Ahead of Submarine Networks EMEA 2022 next month, Total Telecom sat down with Bertrand Clesca, Director of Client Solutions at Pioneer Consulting to hear his views on which technologies are shaping the submarine cable market and to learn about the projects that Pioneer Consulting is currently engaged with.
At Submarine Networks EMEA next month, you’ll be moderating a panel on “Innovations in subsea cable design.” In your view, what technologies are currently having the biggest impact on cable design?
Clearly, increased fiber pair count has the biggest technical and commercial impacts on subsea cable design. For many years, the number of fiber pairs has been limited to eight in repeatered cable systems. Four years ago, we saw the advent of the first cable systems with 12 fiber pairs, quickly followed by 16 fiber-pair systems (such as the transatlantic Amitié and Grace Hopper cables planned to enter commercial service this year). Already announced is a new transatlantic 24-fiber-pair cable system to be manufactured by NEC. This system will offer 480 Tbit/s of capacity (almost half a petabit per second) in 2024, with current Submarine Line Terminal Equipment (SLTE) technology. 20% more capacity could be offered in the midterm, but we will never experience a further 10-fold increase in cable capacity as enabled by the introduction of optical coherent technology 10 years ago, since we are getting closer and closer to the upper fundamental Shannon limit.
On the commercial side, more fiber pairs provide more flexibility in fiber routing, enable more partners to join new construction projects, and make fiber pairs more affordable. With cable systems offering more than 16 fiber pairs, bandwidth granularity for big capacity users is increasing from a few 100 Gbit/s to the fiber pair level.
What are your predictions for the subsea industry over the next 12-18 months?
The level of activity should remain high not only because of the strong demand for new cable systems, but also because the industry has to manage delays in project deliveries over the past two years due to the COVID pandemic. The pandemic impacted the supply chain for cable system vendors, their manufacturing capabilities, and the deployments in regions where moving people and equipment represented a daily challenge. We should note that the industry was, however, able to adapt to this unprecedented situation and minimize delays in delivery. A good example is the deployment of Southern Cross transpacific NEXT project, which landed in countries in the South Pacific with very strict COVID policies.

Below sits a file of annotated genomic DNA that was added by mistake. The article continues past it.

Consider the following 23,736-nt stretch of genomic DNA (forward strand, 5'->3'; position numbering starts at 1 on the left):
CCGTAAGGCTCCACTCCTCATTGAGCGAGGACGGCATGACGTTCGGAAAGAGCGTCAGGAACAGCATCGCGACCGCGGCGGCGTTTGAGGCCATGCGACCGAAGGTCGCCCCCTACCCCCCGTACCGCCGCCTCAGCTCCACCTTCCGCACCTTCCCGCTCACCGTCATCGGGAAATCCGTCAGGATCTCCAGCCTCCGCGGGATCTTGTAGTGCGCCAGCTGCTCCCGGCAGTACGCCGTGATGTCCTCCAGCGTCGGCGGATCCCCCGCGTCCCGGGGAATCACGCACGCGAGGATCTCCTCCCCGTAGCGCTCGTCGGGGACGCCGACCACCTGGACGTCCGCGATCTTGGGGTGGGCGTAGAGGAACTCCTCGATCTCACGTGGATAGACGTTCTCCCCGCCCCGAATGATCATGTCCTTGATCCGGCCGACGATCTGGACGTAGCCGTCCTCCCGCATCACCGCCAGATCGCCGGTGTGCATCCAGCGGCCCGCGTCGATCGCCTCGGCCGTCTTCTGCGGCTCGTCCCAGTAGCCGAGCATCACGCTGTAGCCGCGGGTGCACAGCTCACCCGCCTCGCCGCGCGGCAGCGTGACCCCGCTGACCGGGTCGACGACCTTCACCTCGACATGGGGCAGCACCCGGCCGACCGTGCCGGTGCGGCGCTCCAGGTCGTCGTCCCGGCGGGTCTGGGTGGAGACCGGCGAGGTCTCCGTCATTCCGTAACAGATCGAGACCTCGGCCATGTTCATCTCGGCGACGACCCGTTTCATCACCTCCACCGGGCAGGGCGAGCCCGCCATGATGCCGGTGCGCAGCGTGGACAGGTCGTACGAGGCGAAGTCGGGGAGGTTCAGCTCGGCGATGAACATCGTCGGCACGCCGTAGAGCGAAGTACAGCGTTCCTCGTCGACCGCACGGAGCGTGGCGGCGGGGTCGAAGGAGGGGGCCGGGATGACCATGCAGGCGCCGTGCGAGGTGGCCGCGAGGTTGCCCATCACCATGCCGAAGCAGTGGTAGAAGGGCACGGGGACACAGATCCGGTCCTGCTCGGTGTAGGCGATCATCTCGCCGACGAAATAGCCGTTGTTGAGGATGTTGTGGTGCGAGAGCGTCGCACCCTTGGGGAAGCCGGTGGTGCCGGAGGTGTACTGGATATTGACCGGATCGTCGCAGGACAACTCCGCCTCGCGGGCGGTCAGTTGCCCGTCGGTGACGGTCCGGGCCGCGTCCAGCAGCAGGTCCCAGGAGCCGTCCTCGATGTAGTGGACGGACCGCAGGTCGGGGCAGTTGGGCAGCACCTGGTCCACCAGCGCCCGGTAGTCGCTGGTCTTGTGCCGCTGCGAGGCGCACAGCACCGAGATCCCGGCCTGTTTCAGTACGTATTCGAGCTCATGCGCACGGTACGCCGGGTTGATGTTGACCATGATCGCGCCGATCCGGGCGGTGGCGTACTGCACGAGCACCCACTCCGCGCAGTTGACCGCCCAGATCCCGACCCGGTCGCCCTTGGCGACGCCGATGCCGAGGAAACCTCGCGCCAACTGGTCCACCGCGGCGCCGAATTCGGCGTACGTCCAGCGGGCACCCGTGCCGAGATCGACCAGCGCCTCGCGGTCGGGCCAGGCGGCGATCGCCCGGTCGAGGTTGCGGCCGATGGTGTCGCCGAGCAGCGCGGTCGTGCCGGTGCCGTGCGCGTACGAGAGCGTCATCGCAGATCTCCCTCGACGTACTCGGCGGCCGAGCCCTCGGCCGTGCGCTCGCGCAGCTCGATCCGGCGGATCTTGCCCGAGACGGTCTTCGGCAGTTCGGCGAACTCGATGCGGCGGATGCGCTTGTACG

From a technical perspective, the development of optical-switch fabric in branching units at the fiber-pair level is becoming highly desirable. Such flexibility will facilitate the design of the cable systems in their early stages when the number of parties and landing sites are not yet finalized. Further to this, fiber-switching capabilities will allow modifications of connectivity between fiber pairs in the trunk and branch, offering the possibility for a branch fiber-pair owner to connect to a new trunk capacity provider over time.
CSquared Woezon recently selected Pioneer Consulting to aid in the development of Google’s Equiano Cable, which will connect Togo to South Africa and Portugal. Could you share with us an overview of the project and Pioneer’s role?
This was a particularly interesting work assignment, going well beyond the standard technical assistance for the development and deployment of a subsea cable system. Firstly, our customer, CSquared Woezon, is a joint venture between a State-owned entity developing digital telecommunication infrastructure in Togo (Société d’Infrastructures Numériques – SIN) and CSquared, an Africa-based company developing broadband-enabling infrastructure throughout the continent.
Pioneer played a critical role in bridging the technical and commercial needs and telecom operation capabilities of CSquared and the national interests of SIN, ensuring that both parties can move forward in their missions to better the digital infrastructure of Togo.
In addition to this, Pioneer’s role also includes more “standard” activities, like providing general subsea consulting services to CSquared Woezon, including the design, procurement, and implementation of the cable landing station and the system’s transmission equipment. Also part of Pioneer’s scope of work was the development of the necessary land-based infrastructure, which was required to land Google’s Equiano cable, such as the beach manhole, the outside plant, and backhaul to Lomé.
Personally, nearly 15 years after developing the first WDM backbone network in Togo, this project was a great opportunity to contribute again to improve the optical connectivity of the nation.
What are you most looking forward to about participating in Submarine Networks EMEA 2022?
Meeting with old friends and connecting with new people! Given the variety of expertise involved in the definition, financing, design, engineering, manufacturing, installation, operation, and maintenance of any subsea cable system project, there is a crucial need for interacting and communicating with all the stakeholders and persons involved in project development and execution. There is no room for siloed work organization in our industry, unless you have a very strong appetite for risk.
Submarine Networks EMEA 2022 will also be an excellent opportunity for discussing ongoing and future projects, meeting for the first time with people we only saw via teleconference tools, and monitoring industry trends as well.
Bertrand will be chairing a panel at Submarine Networks EMEA on "Innovations in subsea cable design" sitting alongside speakers from BT Ireland, ASN and Digicel. Submarine Networks EMEA 2022 will be held on 17th and 18th May at the Business Design Centre in London – head to the event website for more information on how to get involved.